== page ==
We welcomed this Office of Fair Trading report, which was published on 7 March 2006. As part of its statutory role, the OFT regularly reviews undertakings given by organisations following earlier competition investigations. In this case, the OFT reviewed the undertakings by MSL following a report from the Monopolies and Mergers Commission (MMC), and concluded that competition was being impeded by the impact of government policy in the licensing of imports for opium derivatives. It made the recommendation that the Government consider competition when setting licensing policy for the import of opium derivatives.
The OFT recommendation is in line with the Government's commitment to encourage and enhance the competitive process to bring the wider benefits to the UK economy. Preventing abuse of market power is a key element of this, and it is important to ensure that regulation which affects such market power is operated in a transparent manner. It is therefore clear that the Government should regularly review policy decisions such as this to ensure that the detrimental impact to competition is prevented, or, where other objectives intervene, limited. The OFT report has provided an excellent catalyst for such a review, and the Government will commit to repeating the process of review every five years.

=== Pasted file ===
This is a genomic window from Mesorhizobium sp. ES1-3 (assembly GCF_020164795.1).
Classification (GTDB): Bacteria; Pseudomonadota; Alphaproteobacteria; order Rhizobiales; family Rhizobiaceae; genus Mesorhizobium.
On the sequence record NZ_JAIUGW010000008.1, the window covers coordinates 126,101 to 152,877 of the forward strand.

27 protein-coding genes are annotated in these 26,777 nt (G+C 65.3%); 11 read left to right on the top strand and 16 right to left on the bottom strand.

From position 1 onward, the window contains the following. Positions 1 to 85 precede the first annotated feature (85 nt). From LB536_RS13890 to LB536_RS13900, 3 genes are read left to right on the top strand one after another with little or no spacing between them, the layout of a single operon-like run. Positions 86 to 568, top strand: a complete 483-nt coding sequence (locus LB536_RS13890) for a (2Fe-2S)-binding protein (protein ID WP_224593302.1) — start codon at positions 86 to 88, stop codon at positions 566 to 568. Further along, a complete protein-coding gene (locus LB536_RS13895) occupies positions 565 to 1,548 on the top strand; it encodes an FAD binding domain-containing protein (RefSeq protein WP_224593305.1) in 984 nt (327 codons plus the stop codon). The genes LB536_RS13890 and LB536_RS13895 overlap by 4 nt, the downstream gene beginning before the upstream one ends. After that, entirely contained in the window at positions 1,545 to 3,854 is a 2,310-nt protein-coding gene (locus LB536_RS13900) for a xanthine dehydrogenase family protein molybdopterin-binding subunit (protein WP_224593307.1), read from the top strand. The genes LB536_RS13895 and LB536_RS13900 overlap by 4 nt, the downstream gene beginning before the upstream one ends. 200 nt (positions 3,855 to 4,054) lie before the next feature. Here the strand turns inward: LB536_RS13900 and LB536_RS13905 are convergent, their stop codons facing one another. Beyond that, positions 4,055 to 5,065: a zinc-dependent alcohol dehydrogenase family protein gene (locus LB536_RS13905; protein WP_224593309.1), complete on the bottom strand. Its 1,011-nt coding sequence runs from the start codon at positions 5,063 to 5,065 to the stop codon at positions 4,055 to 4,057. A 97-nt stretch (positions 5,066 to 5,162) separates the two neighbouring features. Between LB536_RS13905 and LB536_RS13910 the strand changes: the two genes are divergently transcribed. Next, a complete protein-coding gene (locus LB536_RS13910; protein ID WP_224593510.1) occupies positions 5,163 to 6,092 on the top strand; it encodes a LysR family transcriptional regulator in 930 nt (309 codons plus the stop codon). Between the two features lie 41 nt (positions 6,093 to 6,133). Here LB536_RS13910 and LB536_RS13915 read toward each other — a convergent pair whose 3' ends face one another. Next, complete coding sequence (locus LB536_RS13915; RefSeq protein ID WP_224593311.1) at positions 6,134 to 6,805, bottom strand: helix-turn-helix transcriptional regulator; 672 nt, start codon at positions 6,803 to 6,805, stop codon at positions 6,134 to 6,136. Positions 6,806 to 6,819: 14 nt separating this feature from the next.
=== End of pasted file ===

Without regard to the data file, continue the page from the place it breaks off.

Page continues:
During discussion with MSL and other parties while developing the response, a consistent complaint was the lack of a level playing field between the UK and other European countries (something recognised in the original MMC report). Currently, the UK is the only major European producer to allow imports.
There has been limited discussion of this at European level, and the Government are committed to raising this issue again with the European Commission to develop options for the creation of a single market for these products.
The full government action plan is attached and copies of OFT's report will be placed in the Members’ Library. In preparing this response, we have worked closely with the relevant government departments, in particular the Home Office, which is responsible for licensing policy, and the Department of Health.